To return to the horse-riding stance, you push from the front foot, turning on the heel of the front leg and the ball of the rear, so that your feet in the horse-riding stance are again parallel.

Empty leg stance (xi shi)

To make the transition to empty stance, pivot what will be your rear foot forty five degrees, shift your weight to that foot as you pivot the hips, torso, shoulder and head forty five degrees, as you complete the move of all your weight to the rear leg. The empty leg is drawn in slight, resting lightly on the toes and slightly rotated in at the hip to cover the groin.

As you move your shoulders the arms shift. As you complete the transition the hand opposite to the empty leg is open and at about nose height. The other hand reaches to below the upper arm's elbow. Both hands are in line with the nose, forward knee and the toe.

To make the transition back to horse riding stance, step with the empty foot to the original position point forwards and slowly return fifty percent of your weight to that foot.

Stretching stance (pu tui shi)

Sink slowly on one crouched leg while you slide the other foot along the ground until that leg is straight (although the knee is not locked). Both feet must be flat on the ground. The back is straight and almost upright. Your head faces the stretched leg. If you cannot crouch completely down without lifting a heel off the floor or bending, go only as low as you are able with good form.

The hand opposite the straight leg is raised, fist pointing out at the temple. The other hand is palm inward at the dan tien.

Single-leg stance (du li shi)

To make the transition from horse riding stance, slowly transfer all your weight to one leg. Move the empty leg in close. As you rise slightly, pivot your torso and shoulders forty five degrees as you raise the empty leg with toe up until the thigh is parallel to the floor, turned slightly at the hip to protect the groin. The supporting leg is bent slightly. A straight leg is too rigid. In the stance the arm on the same side as the empty leg is raised above the head, with fist pointed inwards. The other hand is in a fist finger side pointed forward.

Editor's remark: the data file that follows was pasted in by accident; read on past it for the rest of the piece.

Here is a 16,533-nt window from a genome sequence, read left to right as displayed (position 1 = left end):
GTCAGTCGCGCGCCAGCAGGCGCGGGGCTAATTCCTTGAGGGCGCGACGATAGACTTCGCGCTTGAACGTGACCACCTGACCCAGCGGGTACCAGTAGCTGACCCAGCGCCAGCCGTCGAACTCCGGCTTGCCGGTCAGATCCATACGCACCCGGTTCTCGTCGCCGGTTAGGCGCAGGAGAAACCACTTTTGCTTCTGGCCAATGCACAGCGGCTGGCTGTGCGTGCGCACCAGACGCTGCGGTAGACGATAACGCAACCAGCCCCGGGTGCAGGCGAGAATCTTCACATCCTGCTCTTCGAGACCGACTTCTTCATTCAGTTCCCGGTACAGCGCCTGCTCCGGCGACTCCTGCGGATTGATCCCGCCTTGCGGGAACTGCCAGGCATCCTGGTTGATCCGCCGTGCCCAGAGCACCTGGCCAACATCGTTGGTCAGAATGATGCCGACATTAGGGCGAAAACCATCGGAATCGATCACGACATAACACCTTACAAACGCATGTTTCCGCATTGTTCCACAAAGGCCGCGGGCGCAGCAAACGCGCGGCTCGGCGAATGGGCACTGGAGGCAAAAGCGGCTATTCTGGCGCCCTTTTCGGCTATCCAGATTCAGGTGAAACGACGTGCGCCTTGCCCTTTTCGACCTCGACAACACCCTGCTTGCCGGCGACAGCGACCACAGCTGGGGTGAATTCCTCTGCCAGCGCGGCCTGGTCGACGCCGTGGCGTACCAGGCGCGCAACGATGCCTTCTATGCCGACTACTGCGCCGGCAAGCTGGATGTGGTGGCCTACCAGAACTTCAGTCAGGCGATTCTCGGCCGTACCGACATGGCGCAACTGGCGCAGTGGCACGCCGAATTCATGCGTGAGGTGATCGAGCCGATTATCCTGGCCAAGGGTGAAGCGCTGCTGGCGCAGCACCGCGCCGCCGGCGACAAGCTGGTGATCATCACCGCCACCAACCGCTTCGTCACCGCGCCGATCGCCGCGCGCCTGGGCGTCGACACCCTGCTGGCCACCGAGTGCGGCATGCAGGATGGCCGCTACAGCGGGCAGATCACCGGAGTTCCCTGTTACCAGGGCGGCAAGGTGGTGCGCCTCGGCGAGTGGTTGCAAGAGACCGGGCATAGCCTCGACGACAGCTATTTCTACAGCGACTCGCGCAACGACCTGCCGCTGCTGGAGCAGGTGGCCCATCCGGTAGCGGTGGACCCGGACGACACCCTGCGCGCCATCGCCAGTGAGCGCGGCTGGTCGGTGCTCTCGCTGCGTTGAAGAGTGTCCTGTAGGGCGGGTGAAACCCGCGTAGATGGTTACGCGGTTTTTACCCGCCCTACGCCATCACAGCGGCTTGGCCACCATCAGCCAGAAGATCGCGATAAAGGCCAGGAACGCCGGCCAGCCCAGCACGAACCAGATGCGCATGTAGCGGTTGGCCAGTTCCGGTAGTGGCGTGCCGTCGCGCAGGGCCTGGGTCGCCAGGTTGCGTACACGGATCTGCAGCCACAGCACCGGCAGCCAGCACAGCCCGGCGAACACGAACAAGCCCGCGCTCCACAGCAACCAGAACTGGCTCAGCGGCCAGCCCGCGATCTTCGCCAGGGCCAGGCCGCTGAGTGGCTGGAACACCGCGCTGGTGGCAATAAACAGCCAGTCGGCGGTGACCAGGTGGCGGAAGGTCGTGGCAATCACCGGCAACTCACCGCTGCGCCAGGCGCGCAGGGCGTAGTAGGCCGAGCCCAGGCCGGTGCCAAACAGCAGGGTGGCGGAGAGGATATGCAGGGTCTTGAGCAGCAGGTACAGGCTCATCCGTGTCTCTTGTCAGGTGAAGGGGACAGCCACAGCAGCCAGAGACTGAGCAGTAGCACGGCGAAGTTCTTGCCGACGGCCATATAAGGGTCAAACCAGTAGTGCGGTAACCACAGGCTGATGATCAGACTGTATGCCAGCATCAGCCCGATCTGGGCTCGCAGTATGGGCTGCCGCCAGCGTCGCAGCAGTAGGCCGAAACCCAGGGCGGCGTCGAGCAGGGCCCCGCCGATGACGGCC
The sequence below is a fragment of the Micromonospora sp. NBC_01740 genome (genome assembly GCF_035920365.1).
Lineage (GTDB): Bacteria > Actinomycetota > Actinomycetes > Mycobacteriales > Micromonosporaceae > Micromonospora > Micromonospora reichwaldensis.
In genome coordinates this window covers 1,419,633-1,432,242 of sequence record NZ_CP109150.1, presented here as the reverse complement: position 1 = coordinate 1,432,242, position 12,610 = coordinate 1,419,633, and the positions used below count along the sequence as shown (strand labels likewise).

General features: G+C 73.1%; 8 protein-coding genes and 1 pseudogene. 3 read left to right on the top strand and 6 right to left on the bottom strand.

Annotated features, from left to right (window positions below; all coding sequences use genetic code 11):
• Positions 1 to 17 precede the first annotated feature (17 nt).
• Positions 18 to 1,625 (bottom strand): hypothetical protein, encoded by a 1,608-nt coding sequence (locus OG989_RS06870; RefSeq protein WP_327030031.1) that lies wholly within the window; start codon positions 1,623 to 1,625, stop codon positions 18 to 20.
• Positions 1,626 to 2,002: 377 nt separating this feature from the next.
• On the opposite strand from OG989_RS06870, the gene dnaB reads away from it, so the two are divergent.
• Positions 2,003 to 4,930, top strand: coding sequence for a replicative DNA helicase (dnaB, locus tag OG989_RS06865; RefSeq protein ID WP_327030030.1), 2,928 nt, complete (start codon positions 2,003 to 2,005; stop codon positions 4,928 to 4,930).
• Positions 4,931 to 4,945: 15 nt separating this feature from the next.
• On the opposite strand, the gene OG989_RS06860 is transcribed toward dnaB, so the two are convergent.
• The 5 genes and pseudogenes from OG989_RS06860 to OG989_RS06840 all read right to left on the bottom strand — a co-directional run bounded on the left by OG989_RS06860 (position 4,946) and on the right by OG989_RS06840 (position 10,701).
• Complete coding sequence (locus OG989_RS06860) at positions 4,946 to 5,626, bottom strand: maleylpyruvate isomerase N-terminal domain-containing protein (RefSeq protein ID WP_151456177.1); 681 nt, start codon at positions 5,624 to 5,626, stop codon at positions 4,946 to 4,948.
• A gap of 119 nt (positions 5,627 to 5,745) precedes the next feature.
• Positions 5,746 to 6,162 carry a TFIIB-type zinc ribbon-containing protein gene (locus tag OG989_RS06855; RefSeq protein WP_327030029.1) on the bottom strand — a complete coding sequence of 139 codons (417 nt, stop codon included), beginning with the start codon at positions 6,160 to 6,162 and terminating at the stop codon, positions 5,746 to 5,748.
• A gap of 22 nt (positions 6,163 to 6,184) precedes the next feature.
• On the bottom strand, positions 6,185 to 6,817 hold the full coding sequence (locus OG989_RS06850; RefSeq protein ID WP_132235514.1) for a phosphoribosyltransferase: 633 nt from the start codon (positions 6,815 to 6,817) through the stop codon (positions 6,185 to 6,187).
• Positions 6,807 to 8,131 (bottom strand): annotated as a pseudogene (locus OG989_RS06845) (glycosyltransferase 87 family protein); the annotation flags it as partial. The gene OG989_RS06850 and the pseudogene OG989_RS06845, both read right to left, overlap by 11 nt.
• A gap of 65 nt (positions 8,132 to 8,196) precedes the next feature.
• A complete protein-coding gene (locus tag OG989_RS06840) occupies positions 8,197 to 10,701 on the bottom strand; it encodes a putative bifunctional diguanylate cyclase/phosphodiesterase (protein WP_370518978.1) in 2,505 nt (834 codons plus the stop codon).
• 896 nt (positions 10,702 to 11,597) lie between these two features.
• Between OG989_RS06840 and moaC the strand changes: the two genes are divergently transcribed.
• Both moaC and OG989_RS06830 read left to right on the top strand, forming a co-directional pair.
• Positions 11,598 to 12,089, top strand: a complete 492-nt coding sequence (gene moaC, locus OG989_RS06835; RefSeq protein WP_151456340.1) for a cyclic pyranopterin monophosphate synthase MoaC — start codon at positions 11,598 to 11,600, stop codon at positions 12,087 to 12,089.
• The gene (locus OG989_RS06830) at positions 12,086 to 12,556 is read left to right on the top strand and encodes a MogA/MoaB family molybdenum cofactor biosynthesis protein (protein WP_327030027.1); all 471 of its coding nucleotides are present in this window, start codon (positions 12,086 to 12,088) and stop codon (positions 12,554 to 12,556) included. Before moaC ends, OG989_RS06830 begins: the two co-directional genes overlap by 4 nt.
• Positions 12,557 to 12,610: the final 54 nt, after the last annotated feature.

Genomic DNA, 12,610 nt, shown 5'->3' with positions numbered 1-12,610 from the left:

To return to the horse riding stance, slowly lower on the standing leg until you reach the right height, as you also lower your arms. Step so your feet are shoulder width apart and return your weight to fifty-fifty, with torso facing forward, and feet parallel.

Closing after stance practice should be done with as much attention and care as any of the stances. After the last horse-riding stance, let your arms slowly drop naturally to your sides as you slowly push up from the floor. Before you would lock your knees, step your left foot to close to your right, and stand naturally, relaxed, breath down, eyes looking far.

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Conclusion

Stance training is not what attracts anyone to tai chi chuan. It can be monotonous and boring. You can't wait for the inspiration to do stance training because it will never come. You just do it. There are no short cuts. Since there is no end destination but only a direction for a journey, to arrive at the end would to miss the purpose. It is in the doing, day after day, that the mind and body are melded.

Although observing other students may assist you in identifying areas where you need improvement, you should not measure your progress against another student's. Everyone begins at a different place and has their own learning curve and pace. Enjoy your own day to day progress. Relax and enjoy the level of training you are at, not because you are content to remain at the same level forever, but because you are confident that continued conscientious practice will result in your continued growth over time. As fundamental to good tai chi chuan as practicing scales is to playing music, the opportunities to learn from stance practice never end. It is a life journey.

-- Rita Burns